A crisp white tablecloth. A half-filled wine glass. And views of two different oceans.
If you turn your head to the right from your restaurant seat you can see across the San Diego coastline and out over the Pacific. If you look straight ahead you can see the edges of the Atlantic as it meets the shore of Rio de Janeiro, Brazil.
This is “peak” virtual dinner party. You sit in San Diego with your significant other in front of an HD computer screen that carries a live stream of Rio’s moonlit seaside. Soon your dinner companions in Brazil will be seated at their table in Rio and will obscure your ocean view, but these are old friends and the company–even though they’re 6,000 miles away–is far more precious.
Thanks to the video conferencing webcam and microphone above that computer screen, you can see and hear each other as clearly as if you were physically seated across from them. And you can actually order food and drinks from the same menu, because these restaurants are paired in video conference symmetry.
This is a virtual dinner party, and not a distant fantasy, either. People are doing it today, and breaking bread with friends and strangers in other states and even other countries will only get more and more immersive as video conferencing technology improves.
News Ways of Dining
The video conferencing technology needed to stage this dinner party by the shores of two different oceans is readily available and affordable. The biggest expense a restaurateur would incur in offering virtual dining would be the flat screens needed to display the remote diners, and the wifi-enabled broadband connection to host each face-to-face conversation. Most quality video conferencing platforms, such as Skype and Zoom, offer a basic service for free, and HD-quality webcams with built-in microphones cost less than $100.
That’s the outlay if you want to pursue the complete face-to-face virtual dining experience, but there are other ways people are sharing meal across oceans. The simplest form currently being used is based around social media, particularly Twitter and Instagram. The magazine Food & Nutrition, for example, holds regular dinner parties where guests across dozens of remote sites simultaneously prepare healthy meals and share photos and videos from their parties online.
Similarly, in February hundreds of people worldwide dined at 350 different tables to share meals taken from the same cookbook. Again, they posted live images from their feasts via social media.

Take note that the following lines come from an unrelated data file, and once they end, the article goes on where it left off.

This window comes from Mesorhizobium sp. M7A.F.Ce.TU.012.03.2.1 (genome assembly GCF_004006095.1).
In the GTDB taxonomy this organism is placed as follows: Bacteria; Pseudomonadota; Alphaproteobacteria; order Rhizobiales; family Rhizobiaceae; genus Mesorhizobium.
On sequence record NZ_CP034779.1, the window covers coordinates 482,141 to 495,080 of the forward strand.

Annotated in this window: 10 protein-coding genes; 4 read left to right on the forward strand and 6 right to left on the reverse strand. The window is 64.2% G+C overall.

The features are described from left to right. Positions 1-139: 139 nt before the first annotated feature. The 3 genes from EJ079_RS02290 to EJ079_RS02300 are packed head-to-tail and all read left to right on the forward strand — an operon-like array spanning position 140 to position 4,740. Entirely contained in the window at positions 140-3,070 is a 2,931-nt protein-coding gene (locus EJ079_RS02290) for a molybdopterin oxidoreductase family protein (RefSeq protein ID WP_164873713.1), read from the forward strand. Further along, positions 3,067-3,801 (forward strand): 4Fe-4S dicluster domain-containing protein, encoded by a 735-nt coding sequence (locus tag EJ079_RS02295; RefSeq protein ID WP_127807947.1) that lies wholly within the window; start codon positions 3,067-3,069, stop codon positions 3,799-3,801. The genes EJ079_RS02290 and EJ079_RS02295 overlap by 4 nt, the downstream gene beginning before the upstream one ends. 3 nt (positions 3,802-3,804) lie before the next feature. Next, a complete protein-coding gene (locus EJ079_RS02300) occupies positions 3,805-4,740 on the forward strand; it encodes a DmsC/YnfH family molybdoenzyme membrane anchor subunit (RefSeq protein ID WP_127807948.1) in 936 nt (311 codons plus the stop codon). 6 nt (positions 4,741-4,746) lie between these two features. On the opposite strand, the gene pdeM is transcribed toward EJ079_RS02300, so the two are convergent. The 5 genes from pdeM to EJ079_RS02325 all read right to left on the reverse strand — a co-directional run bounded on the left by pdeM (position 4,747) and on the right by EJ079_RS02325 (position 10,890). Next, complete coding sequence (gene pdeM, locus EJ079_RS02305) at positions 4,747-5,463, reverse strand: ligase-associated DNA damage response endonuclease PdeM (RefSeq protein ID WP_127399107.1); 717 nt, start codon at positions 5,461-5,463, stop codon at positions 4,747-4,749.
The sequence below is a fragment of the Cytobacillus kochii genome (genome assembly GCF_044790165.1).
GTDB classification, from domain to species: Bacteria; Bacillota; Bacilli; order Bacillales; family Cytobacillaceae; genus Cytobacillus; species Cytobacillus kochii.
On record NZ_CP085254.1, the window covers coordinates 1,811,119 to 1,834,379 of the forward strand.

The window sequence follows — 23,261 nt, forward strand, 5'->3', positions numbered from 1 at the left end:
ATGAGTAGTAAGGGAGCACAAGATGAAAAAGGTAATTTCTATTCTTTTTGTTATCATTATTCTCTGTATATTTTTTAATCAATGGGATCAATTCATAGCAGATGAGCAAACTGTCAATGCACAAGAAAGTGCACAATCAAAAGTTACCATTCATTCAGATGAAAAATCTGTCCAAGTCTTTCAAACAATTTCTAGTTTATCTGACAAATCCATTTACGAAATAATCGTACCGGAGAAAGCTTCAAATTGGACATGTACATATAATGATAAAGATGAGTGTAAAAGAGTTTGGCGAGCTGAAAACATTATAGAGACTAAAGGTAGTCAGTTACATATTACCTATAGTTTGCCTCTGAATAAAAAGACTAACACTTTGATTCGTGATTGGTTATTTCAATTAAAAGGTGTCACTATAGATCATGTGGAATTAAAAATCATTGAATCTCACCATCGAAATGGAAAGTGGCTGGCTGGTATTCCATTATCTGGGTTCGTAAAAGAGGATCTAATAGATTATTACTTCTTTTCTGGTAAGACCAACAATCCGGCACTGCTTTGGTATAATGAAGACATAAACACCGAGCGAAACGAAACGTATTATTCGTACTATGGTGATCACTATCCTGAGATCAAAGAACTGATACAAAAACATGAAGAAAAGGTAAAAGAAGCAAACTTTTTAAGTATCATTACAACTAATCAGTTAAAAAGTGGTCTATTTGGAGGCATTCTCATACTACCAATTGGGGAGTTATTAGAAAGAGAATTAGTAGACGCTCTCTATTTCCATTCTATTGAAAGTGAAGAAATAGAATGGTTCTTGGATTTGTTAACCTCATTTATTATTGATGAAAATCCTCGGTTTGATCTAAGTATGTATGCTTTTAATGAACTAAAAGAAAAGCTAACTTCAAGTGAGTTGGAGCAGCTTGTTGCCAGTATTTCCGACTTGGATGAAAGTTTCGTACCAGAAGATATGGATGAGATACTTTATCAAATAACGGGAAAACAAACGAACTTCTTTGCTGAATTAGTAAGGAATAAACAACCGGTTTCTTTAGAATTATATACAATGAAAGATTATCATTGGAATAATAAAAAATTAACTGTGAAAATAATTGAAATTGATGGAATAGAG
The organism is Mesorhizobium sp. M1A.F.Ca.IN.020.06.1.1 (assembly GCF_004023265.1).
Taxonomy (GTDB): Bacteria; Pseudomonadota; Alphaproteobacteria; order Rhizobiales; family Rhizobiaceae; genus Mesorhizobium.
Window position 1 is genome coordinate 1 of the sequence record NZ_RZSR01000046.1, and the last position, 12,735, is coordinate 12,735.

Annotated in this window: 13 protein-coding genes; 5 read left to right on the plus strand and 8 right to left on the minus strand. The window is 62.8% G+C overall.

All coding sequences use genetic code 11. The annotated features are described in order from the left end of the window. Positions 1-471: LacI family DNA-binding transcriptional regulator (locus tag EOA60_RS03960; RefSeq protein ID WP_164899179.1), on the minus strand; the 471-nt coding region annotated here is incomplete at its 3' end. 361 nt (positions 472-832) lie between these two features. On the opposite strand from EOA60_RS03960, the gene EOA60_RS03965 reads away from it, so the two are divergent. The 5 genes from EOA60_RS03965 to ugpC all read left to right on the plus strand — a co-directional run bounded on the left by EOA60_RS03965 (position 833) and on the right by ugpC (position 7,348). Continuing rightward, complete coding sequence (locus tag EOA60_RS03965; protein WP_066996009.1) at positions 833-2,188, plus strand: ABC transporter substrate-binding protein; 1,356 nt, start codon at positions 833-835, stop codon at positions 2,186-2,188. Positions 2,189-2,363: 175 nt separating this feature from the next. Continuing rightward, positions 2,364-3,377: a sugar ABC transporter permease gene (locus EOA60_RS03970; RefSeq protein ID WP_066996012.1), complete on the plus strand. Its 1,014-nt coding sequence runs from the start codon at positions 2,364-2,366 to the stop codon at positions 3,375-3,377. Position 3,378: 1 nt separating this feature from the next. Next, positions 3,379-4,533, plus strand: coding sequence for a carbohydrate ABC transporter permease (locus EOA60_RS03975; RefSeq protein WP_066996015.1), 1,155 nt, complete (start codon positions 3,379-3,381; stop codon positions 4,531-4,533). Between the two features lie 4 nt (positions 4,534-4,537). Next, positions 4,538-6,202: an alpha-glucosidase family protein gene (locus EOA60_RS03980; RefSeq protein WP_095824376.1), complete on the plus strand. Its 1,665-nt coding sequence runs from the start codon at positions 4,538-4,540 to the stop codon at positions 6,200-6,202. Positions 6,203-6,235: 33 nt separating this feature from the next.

Finally, and more adventurously, a restaurant in Copenhagen, Denmark, last year began giving its customers virtual reality headsets to wear during their meal. The headsets played a 45-minute-long audio and visual display designed to complement and accentuate the food. It sounds like an intriguing experience, apart from one detail–the glasses remove your view of the real world, meaning you must be spoon-fed by the waiting staff.
Possibly the most convenient and social method of virtual dining, however, is being offered by the Singapore Tourism Board.
The Virtual Dinner Party by Video Conference
In February, the Singapore body sponsored a free night of international virtual dining, pairing diners in Singapore with ones almost 4,000 miles away in Sydney, Australia. Eight tables of diners in each country were seated in front of video conferencing systems to enjoy identical menus prepared in each kitchen. This is the classic video conference setup you’d use in your office, or at home, but twisted into service as a unique dining experience.
To create a similar experience you can deploy your webcams and screens to suit whatever shape your virtual dinner takes. You could opt for the traditional horseshoe-shaped design, where a group is spread out around the setting with the screen and camera at the head of the table. Or, you could follow the lead of smaller huddle room technologies and gather around a 360-degree field of vision. Or, you could simply sit before a single screen and webcam and talk one-on-one–probably the way to go if your virtual dinner is an online first date.
In general, though, these setups still pose the same problem video conferencing has long grappled with–allowing true eye contact. There may, however, be a solution in the rapidly evolving realm of augmented reality video calling.
Augmented Reality Dining
It takes practice to make eye contact during a video call. The webcam that captures your gaze and the screen that conveys your friend’s eyes are on different levels, which can make an intimate social event like dinner awkward.
Here’s how augmented reality, the ability to project computer-generated images onto a real-world view, could make things easier.
Firstly, get the computer screens off the dining table.
Next, build on the Copenhagen idea above and don a pair of virtual reality glasses. But these ones are going to be transparent, so you can see the world around you…including the food on your plate.
Now, project the incoming view from the camera at the remote restaurant onto the VR glasses. These images can be pinned to a geographical place so your fellow diners will only come into view when you look at the empty seats across the table where they should be seated.
Finally, place your webcam on top of the empty seat, at eye level so you can look right into your dinner companion’s eyes (or at least where they would be). You won’t see this camera once your goggles are on, because the augmented images will cover it and the empty chair.
It’s like dinner via Pokemon Go, the smartphone game that swept the country last year. Now you can see everything around you in a natural light, even though your dinner companions–be they old friends, business partners or clients, family members celebrating a birthday, a first date, or just a random stranger at an exotic location–are half a world away.
Images from Shutterstock